2. All submissions must be original, unpublished work that is not under consideration by a print or web-based journal. While posts on Internet sites such as Facebook or Twitter are eligible, posts on blogs are not.
3. Submission by e-mail is preferred:
(a) in the body of the e-mail (no attachments)
(b) with subject line: Frogpond Submission
(c) with place of residence noted in the body of the e-mail
4. A submission by post will receive a reply only if accompanied by a self-addressed envelope with sufficient U.S. postage to reach your location.
5. Only one submission per issue will be considered.
6. The Submission May Include Any or All of the Following:
1. Up to ten (10) haiku 
2. Up to three (3) haibun
3. Up to three (3) rengay or other short sequences
4. One (1) renku or other long sequence
5. One (1) essay
6. One (1) book review
7. Submission Periods: 
1. February 15 to April 15 (Spring/Summer Issue)
 2. June 01 to August 01 (Fall Issue) 
3. September 15 to November 15 (Winter Issue)
 Acceptances will be sent shortly after the end of each period.


Please submit 5 – 15 poems at a time. SUBMISSION DEADLINES: March 15 (for the June issue) June 15 (for the September issue) September 15 (for the December issue) December 15 (for the March issue) Haiku may be sent at any time for consideration for the next available issue. Please include your city, state, and country for our author index.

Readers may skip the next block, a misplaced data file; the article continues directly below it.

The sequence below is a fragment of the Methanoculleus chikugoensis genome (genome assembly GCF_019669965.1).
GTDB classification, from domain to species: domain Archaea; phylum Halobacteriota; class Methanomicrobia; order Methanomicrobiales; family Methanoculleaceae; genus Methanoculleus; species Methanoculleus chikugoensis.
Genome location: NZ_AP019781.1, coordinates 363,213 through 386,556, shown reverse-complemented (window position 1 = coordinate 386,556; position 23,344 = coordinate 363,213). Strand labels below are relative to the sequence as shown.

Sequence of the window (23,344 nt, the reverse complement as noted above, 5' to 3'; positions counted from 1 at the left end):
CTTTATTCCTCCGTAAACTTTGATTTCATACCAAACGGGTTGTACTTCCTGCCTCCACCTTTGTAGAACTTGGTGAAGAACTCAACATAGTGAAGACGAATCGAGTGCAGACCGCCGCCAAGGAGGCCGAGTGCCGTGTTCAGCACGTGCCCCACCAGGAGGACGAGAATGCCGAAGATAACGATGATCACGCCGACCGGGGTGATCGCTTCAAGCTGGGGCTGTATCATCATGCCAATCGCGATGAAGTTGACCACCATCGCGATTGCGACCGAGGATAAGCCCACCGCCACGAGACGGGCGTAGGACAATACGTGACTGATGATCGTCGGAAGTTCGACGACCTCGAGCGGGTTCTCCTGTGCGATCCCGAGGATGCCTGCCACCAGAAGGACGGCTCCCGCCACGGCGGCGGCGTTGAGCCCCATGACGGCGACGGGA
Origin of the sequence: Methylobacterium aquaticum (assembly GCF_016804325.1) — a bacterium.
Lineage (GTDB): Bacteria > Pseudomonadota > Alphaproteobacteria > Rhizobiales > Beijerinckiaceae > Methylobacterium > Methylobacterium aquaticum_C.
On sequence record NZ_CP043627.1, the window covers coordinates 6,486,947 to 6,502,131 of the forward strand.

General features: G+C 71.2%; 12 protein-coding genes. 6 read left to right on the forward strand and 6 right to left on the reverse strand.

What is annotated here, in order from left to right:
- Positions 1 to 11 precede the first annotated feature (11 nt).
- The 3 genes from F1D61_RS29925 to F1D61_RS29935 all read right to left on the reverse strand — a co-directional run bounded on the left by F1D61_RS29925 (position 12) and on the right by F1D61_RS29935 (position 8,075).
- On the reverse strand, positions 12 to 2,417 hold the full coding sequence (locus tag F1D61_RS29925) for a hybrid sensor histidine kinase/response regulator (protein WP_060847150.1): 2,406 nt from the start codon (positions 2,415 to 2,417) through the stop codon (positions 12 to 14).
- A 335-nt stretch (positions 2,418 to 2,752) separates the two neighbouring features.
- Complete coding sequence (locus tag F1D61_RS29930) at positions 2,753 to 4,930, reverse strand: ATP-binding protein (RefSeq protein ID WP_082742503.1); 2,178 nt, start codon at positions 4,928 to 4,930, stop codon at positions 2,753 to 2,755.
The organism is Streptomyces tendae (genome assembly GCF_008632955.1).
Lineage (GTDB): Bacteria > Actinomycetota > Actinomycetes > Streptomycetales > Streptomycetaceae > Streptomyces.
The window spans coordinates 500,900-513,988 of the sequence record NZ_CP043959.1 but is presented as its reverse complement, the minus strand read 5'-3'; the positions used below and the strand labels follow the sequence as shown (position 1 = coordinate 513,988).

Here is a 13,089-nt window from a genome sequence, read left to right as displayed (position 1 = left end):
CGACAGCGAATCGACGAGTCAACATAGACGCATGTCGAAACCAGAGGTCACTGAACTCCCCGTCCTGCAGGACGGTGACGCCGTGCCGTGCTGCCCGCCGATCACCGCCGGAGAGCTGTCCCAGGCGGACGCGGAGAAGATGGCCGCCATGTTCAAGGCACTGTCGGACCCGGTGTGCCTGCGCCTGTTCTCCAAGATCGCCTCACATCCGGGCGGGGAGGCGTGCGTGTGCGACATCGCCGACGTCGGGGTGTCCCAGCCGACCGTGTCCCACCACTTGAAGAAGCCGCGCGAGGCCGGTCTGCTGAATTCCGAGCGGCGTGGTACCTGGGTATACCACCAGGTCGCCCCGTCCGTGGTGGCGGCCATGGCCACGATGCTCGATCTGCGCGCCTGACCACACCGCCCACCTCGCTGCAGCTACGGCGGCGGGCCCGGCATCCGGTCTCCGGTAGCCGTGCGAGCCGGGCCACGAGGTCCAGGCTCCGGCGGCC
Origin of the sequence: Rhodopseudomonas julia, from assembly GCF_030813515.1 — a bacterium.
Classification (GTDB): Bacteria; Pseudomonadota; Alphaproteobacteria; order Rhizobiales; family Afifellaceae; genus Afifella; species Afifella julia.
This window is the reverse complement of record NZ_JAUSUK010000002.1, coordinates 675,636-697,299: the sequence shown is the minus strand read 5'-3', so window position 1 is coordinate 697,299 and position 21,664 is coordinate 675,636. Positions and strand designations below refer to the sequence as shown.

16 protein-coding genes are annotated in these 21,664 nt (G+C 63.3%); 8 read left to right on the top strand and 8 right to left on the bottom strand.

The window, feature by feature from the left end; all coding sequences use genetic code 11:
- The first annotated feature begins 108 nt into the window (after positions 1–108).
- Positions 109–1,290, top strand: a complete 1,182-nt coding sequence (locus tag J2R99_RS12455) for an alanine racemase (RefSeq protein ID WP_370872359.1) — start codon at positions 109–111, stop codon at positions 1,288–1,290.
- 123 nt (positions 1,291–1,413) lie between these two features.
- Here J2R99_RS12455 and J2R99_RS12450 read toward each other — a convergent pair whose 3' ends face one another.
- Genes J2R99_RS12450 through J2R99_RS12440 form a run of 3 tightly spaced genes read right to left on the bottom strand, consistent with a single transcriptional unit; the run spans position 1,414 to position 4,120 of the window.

Although we enjoy senryu immensely, we wish to focus on haiku.
Human presence is fine if presented as an archetypical, harmonious part of nature (human nature should blend in with the rest of nature rather than dominate the forefront)

Associate Editor: Fay Aoyagi

Associate Editor: Ferris Gilli

Associate Editor: Paul MacNeil

Associate Editor: Scott Mason

Associate Editor: Billie Wilson

Submission deadlines are April 15th, Sept. 15th, and Dec. 15th. We invite contributors to submit 1 to 2 pages of haiku, senryu, renga, haibun, or black-and-white haiga per issue.

Submissions can be sent by email to:

hockensm at gmail dot com

If you wish to submit haiku or other Japanese forms to paper wasp, they should be sent by email to:
Don’t forget to include your name and return address!
We cannot pay for contributions; however, the first time your work is published we will send you a free copy of the issue in which it appears.
For subsequent contributions, we will send you a pull-sheet of the page with your work.

Good Luck!

I just signed the contract with Cedar Leaf Press for my first collection of poems. The Watcher (Poems) is due out this December, 2009, if all goes well. It contains 74 poems ranging in length, style, and topic, spanning over a decade of my writing. I’m so excited! I even got to use my graphic design skills to submit a cover design featuring my own photography.

I knew that I wanted to publish my writing one day, but I hadn’t expected that it would happen so soon. On a whim, I sent some sample work to the publisher and they liked my work so much they requested a manuscript. One thing led to another very quickly and now my book is on its way to publishing!

It’s a bit of a scary leap, putting your heart and soul out there. Especially with something so personal as poetry. I hope I find my tribe of sympathetic readers out there.